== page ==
In recent months, a social-media love affair has unfolded between Sir Patrick Stewart and the city of New York. The venerable British actor relocated to Park Slope in 2012 to settle down with jazz singer Sunny Ozell (the two got hitched earlier this fall). Via Twitter, he’s shared experiences like shaking hands with borough president Marty Markowitz and even wrangling with the nefarious Time Warner Cable.
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Now, the erstwhile Starfleet captain has touched down on Broadway, starring in a pair of existential masterpieces rimmed with dark humor: Samuel Beckett’s Waiting for Godot and Harold Pinter’s No Man’s Land. He’s performing the two plays in rep alongside his X-Men costar and BFF-for-life Ian McKellen. (Shuler Hensley and Billy Crudup round out the ensemble.) We got on the horn with Stewart to talk about the lost art of repertory theater, why he’s fallen hard for Brooklyn and much more.
So I have to ask you about your lobster Halloween costume.
[Laughs] I thought it was a funny thing to do, but I have been somewhat stunned by the response to it. I’m just looking now to see that it’s had 36-and-a-half thousand retweets. My wife and I occasionally dream these things up together; it was she who bought the lobster costume online and then said, “This is what you’re wearing for Halloween.” I’m not sure I ever would have [worn it] in public, but the idea of sharing this ridiculous costume was a pleasant one.
You’ve been a pretty active tweeter.
It has really taken us by surprise to what extent people have enjoyed it. I get a great deal of satisfaction from using it for societal issues and concerns that I am involved with, but there’s also been this element of playfulness, which has opened up a new avenue of communication, which I am enjoying very much indeed. My daily reading of The New York Times—about which I’m obsessed—can be so utterly discouraging about the state of the world. So to [post] a photograph of me struggling with something as simple as Christmas lights, or standing perplexed outside a French supermarket called Picard, or eating my first slice of pizza—I look on these as being a sort of antidote to some of the ghastly things in the world.
There’s been a huge response to the shots of you and Ian McKellen around town in your Waiting for Godot bowler hats.
Well, that’s a different thing. That’s a very specific way of connecting the two of us with our run on Broadway—not as promotion, mind you, but rather the idea that these two guys in bowler hats have come to New York as tourists, and they’re having a wonderful time seeing the sights, and they happen to be Patrick Stewart and Ian McKellen.
Well, those photos have definitely brightened the days of many people across the Internet.
That is a really satisfying thought. And it’s not done manipulatively—it’s done because when Sunny and I do these things, we laugh a great deal ourselves. And if something amuses me, it might amuse someone else as well.
Like that quadruple-take video?
That was a genuine thing. One afternoon when Sunny and I were sitting in the mountains, I’d mentioned a double take. And she said, “What is that?” And then I said, “Oh, lord—it’s part of an actor’s bag of tricks.” And I showed her, and she said, “Hang on a minute, I want to record this. You’ve got to start again.” [Laughs]
What was the impetus for performing Waiting for Godot and No Man’s Land in rep on Broadway?
Sean Mathias had directed Ian and myself in Waiting for Godot in the U.K. nearly five years ago, and it was a marvelous experience. We had plans to bring it to New York, but then another production was announced with a marvelous cast—Bill Irwin and Nathan Lane. So that rather destroyed our plans. I went to Sean a couple of years ago with No Man’s Land and said, “Look, I’ve wanted to do this play all my life.” And it became clear to me that Ian was born to play the role of Spooner. And Sean said, “Maybe we could do a deal here, because Ian really wants to do Godot again.” And from that it became almost an inevitability. There are four male characters in both plays. Why don’t we do them together with the same four actors? And we’re doing it on Broadway—let’s find two brilliant American actors and make it a truly Anglo-American production.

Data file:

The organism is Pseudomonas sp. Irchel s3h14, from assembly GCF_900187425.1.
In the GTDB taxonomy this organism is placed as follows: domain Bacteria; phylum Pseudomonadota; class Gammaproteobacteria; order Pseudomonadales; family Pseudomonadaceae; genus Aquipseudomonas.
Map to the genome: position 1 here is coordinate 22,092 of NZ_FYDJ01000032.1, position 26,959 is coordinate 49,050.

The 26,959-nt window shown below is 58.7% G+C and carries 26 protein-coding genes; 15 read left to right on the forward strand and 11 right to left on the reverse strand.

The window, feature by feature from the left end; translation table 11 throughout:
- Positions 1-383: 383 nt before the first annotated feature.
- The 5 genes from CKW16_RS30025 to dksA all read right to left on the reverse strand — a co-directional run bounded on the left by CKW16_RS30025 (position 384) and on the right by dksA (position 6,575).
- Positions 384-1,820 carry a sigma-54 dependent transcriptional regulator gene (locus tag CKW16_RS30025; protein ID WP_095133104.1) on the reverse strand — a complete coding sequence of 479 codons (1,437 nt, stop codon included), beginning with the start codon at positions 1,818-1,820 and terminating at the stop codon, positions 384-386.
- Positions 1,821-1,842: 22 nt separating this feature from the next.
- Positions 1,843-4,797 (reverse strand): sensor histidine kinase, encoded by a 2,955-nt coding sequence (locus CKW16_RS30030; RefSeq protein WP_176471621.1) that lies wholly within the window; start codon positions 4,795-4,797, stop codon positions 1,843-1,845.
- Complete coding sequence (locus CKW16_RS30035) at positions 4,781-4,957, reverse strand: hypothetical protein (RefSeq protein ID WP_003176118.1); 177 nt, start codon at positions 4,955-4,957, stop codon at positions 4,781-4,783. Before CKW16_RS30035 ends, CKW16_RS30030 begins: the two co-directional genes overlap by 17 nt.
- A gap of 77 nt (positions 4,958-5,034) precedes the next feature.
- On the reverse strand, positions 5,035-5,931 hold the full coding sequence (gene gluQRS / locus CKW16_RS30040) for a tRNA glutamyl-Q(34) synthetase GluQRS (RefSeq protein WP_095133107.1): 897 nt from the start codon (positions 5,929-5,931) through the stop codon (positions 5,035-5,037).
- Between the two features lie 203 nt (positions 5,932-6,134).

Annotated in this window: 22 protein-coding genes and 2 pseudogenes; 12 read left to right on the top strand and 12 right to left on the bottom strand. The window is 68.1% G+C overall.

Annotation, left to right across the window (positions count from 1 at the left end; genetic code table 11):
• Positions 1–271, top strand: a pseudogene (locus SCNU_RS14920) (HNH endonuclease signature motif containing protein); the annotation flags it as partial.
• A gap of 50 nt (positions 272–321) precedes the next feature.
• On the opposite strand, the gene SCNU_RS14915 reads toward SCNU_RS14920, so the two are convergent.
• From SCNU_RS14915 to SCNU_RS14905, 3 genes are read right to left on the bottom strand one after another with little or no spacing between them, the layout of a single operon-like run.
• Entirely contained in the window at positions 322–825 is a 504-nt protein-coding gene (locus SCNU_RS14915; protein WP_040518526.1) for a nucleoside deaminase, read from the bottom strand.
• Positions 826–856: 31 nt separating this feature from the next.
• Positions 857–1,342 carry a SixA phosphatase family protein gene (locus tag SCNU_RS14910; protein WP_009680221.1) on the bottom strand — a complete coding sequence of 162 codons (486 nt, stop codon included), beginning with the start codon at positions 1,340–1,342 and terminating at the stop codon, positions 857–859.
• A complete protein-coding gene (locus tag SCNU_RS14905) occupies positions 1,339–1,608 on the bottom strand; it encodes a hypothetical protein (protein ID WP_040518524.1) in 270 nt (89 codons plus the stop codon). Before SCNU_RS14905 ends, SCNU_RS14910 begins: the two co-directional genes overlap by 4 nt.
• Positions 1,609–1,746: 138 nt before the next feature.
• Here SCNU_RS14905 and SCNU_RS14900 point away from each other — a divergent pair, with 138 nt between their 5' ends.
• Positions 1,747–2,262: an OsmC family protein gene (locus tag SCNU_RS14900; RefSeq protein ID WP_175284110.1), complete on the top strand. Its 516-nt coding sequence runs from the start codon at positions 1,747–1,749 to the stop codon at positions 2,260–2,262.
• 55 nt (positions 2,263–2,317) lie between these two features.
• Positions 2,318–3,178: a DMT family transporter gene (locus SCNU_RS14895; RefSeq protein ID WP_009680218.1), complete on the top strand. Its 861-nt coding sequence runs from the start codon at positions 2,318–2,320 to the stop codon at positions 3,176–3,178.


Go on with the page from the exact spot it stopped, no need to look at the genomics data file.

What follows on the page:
You’re also a coproducer. What makes you so invested in this project?
There are not many places in the world where you could see, in one day, two plays like this done with the same group of actors. And we were excited at the thought of bringing something that would normally only be thought of as an artistic endeavor—which you would associate with great nationalized, subsidized theaters—to the heart of commercial theater land. And we know we’re taking a risk, but we’re taking the risk because we think audiences might really have a good time.
True repertory theater, especially in the U.S., is rare these days. What do you think is the value in having the same company of actors performing multiple shows?
Well, it’s the tradition that Ian and myself come from. We’re both Royal Shakespeare Company actors. For both of us, I think, it was our idea of the most perfect location to work. And Ian has worked there much more than I have; he told me the other day that in one season at Stratford-upon-Avon, he played Romeo, Macbeth and I believe Claudio in Much Ado About Nothing. I’ve done opening nights in Stratford where we’ve done Henry IV, Part 1 at ten o’clock in the morning, Part 2 at two in the afternoon and Henry V at the top of seven in the evening.
Wow, that’s a Shakespeare marathon.
It’s in our natures. We know what we’re taking on. I mean, tomorrow we do both plays on the same day. It feels like a lot, it looks like a lot, and we’re both of us in our seventies, but we’ve both done three plays in a day [before]. Although age does have a different part to play in all of this. Because now, as Ian and I never tire of saying, the most important thing we do in the theater these days is sleep. [Laughs]
How is working with Ian, who’s a close friend and a frequent collaborator of yours?